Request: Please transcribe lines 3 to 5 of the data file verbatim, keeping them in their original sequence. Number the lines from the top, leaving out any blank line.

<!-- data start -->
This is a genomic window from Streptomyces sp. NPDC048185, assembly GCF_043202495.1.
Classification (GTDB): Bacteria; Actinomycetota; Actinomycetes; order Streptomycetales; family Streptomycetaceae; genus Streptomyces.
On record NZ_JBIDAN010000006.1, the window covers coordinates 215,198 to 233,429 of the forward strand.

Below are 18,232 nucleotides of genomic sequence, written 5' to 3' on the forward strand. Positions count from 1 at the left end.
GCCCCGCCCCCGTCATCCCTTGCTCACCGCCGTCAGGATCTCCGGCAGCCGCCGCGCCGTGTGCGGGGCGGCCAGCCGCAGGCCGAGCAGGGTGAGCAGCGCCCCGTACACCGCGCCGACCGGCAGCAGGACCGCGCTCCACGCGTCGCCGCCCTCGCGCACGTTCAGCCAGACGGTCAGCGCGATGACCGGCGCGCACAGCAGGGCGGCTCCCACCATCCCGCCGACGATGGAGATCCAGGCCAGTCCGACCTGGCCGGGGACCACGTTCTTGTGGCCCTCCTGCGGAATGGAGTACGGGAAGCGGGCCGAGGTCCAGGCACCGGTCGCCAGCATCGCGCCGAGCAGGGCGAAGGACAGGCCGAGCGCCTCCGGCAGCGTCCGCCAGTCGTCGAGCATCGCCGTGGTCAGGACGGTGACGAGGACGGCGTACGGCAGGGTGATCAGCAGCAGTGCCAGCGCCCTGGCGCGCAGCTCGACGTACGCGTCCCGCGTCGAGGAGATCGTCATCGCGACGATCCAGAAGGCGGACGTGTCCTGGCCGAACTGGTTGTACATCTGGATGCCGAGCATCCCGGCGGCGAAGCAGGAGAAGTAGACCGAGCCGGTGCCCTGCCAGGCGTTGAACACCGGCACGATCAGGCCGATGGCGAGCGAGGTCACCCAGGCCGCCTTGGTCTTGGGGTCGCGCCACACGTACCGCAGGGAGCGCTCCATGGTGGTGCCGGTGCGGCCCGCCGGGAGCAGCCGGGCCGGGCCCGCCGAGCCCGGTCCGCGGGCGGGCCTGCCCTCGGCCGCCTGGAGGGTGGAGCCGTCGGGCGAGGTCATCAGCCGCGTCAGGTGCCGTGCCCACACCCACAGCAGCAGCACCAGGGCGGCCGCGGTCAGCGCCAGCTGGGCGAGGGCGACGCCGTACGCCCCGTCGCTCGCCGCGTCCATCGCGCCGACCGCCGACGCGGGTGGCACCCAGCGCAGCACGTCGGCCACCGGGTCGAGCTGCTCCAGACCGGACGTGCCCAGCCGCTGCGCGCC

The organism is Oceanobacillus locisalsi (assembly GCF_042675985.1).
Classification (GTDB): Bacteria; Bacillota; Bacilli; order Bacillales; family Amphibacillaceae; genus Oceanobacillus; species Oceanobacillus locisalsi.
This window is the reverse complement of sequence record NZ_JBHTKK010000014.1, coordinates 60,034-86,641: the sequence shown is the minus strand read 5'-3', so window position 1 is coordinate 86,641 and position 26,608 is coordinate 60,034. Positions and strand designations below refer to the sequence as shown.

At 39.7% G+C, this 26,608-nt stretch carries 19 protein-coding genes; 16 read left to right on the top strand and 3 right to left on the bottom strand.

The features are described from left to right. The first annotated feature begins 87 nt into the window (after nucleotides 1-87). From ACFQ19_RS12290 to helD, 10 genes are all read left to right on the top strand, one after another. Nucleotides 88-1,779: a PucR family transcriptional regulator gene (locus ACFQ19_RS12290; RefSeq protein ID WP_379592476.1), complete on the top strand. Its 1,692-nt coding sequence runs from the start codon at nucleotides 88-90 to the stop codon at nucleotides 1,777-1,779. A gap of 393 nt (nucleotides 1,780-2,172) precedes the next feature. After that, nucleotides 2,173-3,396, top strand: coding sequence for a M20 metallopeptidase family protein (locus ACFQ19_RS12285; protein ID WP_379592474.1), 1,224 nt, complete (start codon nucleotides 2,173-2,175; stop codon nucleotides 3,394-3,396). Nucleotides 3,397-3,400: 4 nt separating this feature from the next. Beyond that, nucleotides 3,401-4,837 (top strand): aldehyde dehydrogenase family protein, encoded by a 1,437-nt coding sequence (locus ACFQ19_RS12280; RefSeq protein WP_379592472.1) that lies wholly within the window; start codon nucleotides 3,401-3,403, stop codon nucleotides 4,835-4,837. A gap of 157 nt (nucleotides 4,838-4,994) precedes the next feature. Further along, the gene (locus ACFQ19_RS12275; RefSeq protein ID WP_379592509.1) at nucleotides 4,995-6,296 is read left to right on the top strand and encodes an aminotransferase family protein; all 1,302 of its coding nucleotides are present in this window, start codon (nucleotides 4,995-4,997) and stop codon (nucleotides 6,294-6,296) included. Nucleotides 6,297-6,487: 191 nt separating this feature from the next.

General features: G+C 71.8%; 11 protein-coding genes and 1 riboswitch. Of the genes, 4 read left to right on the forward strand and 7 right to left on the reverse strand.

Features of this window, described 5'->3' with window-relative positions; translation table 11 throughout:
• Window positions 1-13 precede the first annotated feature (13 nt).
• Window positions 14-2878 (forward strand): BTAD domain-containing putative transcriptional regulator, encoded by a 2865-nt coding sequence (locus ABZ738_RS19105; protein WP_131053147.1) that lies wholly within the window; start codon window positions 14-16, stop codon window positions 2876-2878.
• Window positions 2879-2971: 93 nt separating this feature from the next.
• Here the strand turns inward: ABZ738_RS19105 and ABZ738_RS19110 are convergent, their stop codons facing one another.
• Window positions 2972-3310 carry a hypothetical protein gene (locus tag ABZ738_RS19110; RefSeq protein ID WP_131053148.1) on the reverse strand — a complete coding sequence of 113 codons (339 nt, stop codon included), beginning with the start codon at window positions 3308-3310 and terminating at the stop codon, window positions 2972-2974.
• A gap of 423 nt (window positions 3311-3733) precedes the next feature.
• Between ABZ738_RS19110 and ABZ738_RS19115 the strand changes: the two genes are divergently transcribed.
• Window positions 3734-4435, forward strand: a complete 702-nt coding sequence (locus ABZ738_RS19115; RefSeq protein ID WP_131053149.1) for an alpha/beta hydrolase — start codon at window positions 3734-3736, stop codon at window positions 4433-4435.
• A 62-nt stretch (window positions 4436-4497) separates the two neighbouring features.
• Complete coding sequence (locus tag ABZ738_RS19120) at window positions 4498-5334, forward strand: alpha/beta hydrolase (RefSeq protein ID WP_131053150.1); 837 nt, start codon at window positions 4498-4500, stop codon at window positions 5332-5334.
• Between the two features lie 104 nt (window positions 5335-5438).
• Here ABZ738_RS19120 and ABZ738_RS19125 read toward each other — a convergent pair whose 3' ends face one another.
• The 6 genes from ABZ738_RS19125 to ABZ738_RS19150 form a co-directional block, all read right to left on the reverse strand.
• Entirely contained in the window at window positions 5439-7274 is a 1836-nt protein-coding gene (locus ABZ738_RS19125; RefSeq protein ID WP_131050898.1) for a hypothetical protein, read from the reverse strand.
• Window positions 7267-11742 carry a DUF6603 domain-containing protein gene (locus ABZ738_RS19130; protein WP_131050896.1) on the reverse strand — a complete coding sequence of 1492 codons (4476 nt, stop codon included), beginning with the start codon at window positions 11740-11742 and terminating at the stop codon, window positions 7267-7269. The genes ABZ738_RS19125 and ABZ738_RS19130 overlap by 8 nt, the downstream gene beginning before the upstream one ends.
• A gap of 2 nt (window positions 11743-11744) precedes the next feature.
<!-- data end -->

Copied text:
On record NZ_JBIDAN010000006.1, the window covers coordinates 215,198 to 233,429 of the forward strand.

Below are 18,232 nucleotides of genomic sequence, written 5' to 3' on the forward strand. Positions count from 1 at the left end.
GCCCCGCCCCCGTCATCCCTTGCTCACCGCCGTCAGGATCTCCGGCAGCCGCCGCGCCGTGTGCGGGGCGGCCAGCCGCAGGCCGAGCAGGGTGAGCAGCGCCCCGTACACCGCGCCGACCGGCAGCAGGACCGCGCTCCACGCGTCGCCGCCCTCGCGCACGTTCAGCCAGACGGTCAGCGCGATGACCGGCGCGCACAGCAGGGCGGCTCCCACCATCCCGCCGACGATGGAGATCCAGGCCAGTCCGACCTGGCCGGGGACCACGTTCTTGTGGCCCTCCTGCGGAATGGAGTACGGGAAGCGGGCCGAGGTCCAGGCACCGGTCGCCAGCATCGCGCCGAGCAGGGCGAAGGACAGGCCGAGCGCCTCCGGCAGCGTCCGCCAGTCGTCGAGCATCGCCGTGGTCAGGACGGTGACGAGGACGGCGTACGGCAGGGTGATCAGCAGCAGTGCCAGCGCCCTGGCGCGCAGCTCGACGTACGCGTCCCGCGTCGAGGAGATCGTCATCGCGACGATCCAGAAGGCGGACGTGTCCTGGCCGAACTGGTTGTACATCTGGATGCCGAGCATCCCGGCGGCGAAGCAGGAGAAGTAGACCGAGCCGGTGCCCTGCCAGGCGTTGAACACCGGCACGATCAGGCCGATGGCGAGCGAGGTCACCCAGGCCGCCTTGGTCTTGGGGTCGCGCCACACGTACCGCAGGGAGCGCTCCATGGTGGTGCCGGTGCGGCCCGCCGGGAGCAGCCGGGCCGGGCCCGCCGAGCCCGGTCCGCGGGCGGGCCTGCCCTCGGCCGCCTGGAGGGTGGAGCCGTCGGGCGAGGTCATCAGCCGCGTCAGGTGCCGTGCCCACACCCACAGCAGCAGCACCAGGGCGGCCGCGGTCAGCGCCAGCTGGGCGAGGGCGACGCCGTACGCCCCGTCGCTCGCCGCGTCCATCGCGCCGACCGCCGACGCGGGTGGCACCCAGCGCAGCACGTCGGCCACCGGGTCGAGCTGCTCCAGACCGGACGTGCCCAGCCGCTGCGCGCC